Ceal Floyer

A new inspiration/favorite artist. Ceal Floyer’s witty & poignant work hits on something I constantly am striving for. Her work is dryly poetic in the way of a John Updike short story, but lingers like a drip on the edge of a spout. (Yeah, I just made that up! Ha!) Anyway, her work is interesting. The most interesting thing to me is the reveal of the work. First you have to figure out what it is, then you “get it”, then there is a moment of transcendence where you realized it’s more profound than you first thought. I like where these pieces sit in my mind. I like the way my mind is encouraged to wander and connect.

Ceal Floyer at Lisson Gallery
An article from Frieze

Ceal Floyer-Solo

Ceal Floyer-Wish you were here

Gestural Objects

(Artist Statement in progress…as always)

“Large things tend to be unwieldy, clumsy, crude;
smallness is the realm of elegance and grace.” -Steven Millhauser

Smallness lends itself to being sweet and modest. It is not clouded by grandeur or overarching themes. It is simply what it is, but by being so poignant it is able to transcend itself.

My work explores the meaning of small gestures. What does it mean to part window blinds or for a railing to point upward? Many of these gestures exist in the peripheral and unconscious part of our lives, therefore our understanding of them is base level, inside you (imagine a hand to chest tap), resistant to language.

I use cyclical motion as a vehicle to a meditative state. The simple gesture of pull strings moving slowly up and down a white gallery wall repeatedly suggest “…on…off…on…off…on…off…” in a chant like manner to the point where the viewer stops thinking about the string and motion but something beyond that tapping into memory and experience. The relatability of the objects I use helps build connections to the work. I have often been struck by the way authors connect with the reader by inserting a very relatable description of an object or gesture. They are both allusive and familiar at the same time drawing the reader more personally into the story line.* No longer are you just following the authors train of thought, you are now running parallel with your own experience.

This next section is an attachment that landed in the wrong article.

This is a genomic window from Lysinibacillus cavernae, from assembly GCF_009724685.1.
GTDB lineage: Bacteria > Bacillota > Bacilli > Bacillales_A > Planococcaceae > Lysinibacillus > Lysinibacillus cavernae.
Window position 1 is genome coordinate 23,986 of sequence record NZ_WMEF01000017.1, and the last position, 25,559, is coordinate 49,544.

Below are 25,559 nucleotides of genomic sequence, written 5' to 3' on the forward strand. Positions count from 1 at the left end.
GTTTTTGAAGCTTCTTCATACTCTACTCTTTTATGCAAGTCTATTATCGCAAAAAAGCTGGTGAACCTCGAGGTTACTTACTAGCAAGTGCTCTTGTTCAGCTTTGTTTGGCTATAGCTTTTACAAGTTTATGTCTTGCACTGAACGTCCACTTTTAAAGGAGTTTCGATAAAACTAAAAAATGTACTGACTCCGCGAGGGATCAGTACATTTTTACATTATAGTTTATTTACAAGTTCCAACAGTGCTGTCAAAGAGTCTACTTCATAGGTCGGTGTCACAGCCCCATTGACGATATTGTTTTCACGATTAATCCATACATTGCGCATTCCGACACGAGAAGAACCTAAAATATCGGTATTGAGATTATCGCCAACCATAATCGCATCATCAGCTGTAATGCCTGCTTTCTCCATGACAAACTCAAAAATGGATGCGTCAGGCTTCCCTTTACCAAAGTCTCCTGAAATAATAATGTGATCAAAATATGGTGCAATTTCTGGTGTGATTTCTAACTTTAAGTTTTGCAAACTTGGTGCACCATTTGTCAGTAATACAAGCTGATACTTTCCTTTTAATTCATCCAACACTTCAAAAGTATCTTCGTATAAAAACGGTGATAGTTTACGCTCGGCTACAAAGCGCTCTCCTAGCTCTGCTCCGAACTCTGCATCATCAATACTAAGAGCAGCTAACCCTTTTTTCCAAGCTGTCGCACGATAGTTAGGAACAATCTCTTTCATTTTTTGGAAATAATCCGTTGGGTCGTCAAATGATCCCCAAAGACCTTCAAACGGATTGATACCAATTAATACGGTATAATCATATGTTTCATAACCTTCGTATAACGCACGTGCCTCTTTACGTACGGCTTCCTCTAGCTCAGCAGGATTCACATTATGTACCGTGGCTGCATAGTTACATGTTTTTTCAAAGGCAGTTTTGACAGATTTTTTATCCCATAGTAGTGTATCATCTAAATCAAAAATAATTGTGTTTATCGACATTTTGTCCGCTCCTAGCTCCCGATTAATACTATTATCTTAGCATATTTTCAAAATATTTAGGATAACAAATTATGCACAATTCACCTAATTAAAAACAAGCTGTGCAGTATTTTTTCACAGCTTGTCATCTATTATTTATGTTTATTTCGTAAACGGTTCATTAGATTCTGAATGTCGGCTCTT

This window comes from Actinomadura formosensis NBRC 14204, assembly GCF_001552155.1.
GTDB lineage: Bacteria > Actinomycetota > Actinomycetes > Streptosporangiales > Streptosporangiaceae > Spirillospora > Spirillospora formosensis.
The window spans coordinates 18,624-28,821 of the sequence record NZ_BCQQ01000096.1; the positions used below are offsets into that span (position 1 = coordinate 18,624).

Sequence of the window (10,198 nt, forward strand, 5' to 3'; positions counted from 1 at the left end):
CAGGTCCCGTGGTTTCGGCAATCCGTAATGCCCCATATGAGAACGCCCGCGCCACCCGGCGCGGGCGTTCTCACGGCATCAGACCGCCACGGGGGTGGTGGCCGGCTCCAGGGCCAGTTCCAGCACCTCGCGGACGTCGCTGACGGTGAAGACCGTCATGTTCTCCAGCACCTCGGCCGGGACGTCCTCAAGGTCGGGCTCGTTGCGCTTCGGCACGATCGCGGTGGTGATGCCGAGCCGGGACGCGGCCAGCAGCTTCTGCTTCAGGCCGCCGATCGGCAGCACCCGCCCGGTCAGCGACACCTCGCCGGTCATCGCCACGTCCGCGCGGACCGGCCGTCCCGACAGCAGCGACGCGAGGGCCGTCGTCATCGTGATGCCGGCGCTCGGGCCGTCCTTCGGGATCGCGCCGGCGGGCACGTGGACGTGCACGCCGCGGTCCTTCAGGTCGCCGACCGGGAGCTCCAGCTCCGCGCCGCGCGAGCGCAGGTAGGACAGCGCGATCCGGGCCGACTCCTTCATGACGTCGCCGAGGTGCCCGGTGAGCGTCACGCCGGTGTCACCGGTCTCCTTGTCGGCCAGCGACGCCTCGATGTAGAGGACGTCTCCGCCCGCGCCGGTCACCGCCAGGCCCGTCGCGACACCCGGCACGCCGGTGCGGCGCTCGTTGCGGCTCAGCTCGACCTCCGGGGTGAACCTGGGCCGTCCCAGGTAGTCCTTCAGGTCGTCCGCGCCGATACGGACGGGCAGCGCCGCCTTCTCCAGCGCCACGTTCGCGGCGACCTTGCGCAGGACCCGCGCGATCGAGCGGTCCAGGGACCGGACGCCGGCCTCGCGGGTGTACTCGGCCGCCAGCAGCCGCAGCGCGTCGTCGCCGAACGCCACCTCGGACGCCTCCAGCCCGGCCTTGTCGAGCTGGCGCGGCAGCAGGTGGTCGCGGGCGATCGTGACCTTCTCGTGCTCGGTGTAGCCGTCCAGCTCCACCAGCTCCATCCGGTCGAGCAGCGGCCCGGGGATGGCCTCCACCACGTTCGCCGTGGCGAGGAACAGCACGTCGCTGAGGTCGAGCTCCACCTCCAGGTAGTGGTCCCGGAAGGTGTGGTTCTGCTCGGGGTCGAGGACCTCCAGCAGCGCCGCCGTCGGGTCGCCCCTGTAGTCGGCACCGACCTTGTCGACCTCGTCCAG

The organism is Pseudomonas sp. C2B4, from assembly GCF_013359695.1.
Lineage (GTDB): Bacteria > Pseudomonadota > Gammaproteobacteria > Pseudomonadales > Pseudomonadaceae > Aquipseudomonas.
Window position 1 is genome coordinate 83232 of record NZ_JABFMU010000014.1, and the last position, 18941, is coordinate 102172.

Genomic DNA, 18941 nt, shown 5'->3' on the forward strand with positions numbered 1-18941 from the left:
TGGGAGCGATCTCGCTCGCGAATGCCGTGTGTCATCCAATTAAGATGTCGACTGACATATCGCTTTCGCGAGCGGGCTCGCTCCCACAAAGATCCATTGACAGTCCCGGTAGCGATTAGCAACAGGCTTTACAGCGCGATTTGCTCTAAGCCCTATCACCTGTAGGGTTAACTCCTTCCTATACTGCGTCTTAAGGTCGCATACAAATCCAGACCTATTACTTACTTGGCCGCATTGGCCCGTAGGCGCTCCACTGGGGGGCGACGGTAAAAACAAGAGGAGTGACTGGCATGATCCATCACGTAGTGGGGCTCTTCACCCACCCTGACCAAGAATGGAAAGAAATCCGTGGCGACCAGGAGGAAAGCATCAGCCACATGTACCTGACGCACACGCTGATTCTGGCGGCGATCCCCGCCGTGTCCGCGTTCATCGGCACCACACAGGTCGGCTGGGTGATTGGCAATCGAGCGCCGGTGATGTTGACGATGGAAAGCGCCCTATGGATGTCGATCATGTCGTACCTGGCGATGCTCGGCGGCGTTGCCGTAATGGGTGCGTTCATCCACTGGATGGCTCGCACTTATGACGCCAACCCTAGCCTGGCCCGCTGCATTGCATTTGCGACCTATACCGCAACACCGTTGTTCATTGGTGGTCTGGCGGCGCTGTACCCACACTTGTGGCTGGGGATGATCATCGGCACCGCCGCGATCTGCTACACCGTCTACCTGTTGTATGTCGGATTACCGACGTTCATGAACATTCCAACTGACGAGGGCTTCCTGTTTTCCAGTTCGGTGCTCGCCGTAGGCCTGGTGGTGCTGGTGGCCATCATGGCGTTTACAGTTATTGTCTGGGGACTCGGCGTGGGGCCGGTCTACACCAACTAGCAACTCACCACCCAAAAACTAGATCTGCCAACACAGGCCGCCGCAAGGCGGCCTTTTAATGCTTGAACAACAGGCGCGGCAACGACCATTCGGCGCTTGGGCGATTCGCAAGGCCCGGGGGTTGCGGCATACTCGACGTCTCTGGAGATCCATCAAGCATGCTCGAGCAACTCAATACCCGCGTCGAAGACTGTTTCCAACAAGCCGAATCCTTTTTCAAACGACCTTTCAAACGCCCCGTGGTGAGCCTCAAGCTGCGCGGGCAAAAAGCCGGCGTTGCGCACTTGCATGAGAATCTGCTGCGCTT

There are things that are impossible to hold onto. They slip through your fingers, flash before your eyes or hover in the spaces between. It is because you can’t hold them that they are beautiful. Weaving in and out of clarity. Existent, but difficult to get a clear handle on. Fog does this, memory does this, veils do this. It’s more beautiful to leave room for the mind to guess and imagine than to be completely clear.

*References of allusive and familiar gestures in literature that have stuck with me
1. “A biscuit, crushed into the slush of a Kentucky Fried Chicken parking lot.” J. Robert Lennon “Accursed Items”
2. The color yellow in the Great Gatsby
3. Tan lines in John Updike’s “A&P”
4. Grandmother rolling her eyes in Flannery O’Connor’s “A Good Man is Hard to Find”

automatism

I had a great converstation in my studio yesterday with our Critic in Residence, Lane Relyea. He was really good at deducing and understanding my work as a whole (not sculpture vs. drawing vs. photography). He pointed out surrealist tendencies that I have. Almost everything is based on real experience, but it is shifted in a way that you experience it like a memory or a “dream” for a second. I read some recommended articles by Rosalind Krauss following meeting including one about surrealist photography where she connects repetition and psychoanalysis. I was also able to see my process in a clearer way as we talked about discovery and how I enjoy the disconnection between analytical thinking and making. In the magazine photo’s it is the reveal of a singular object not often viewed as one transformed by the camera, in the drawings it is the workings of the hand–a revelation of the natural tendencies, and in the sculptures it’s the motion that I create, but then let run (spin, ungulate or deflate…etc.) I like to surprise myself in the making process kind of like making a drawing by candlelight and then flipping on the lights and having your own work revealed to you or doing a blind contour. This may account for my frustration with mechanical construction. It is so precise and needs the proper pieces to work that I lose part of this immediacy and I am forced to be analytical. I’m not saying it’s not good for me to go through this, it just helps me understand my frustration.

I have a lot to think about. That’s good!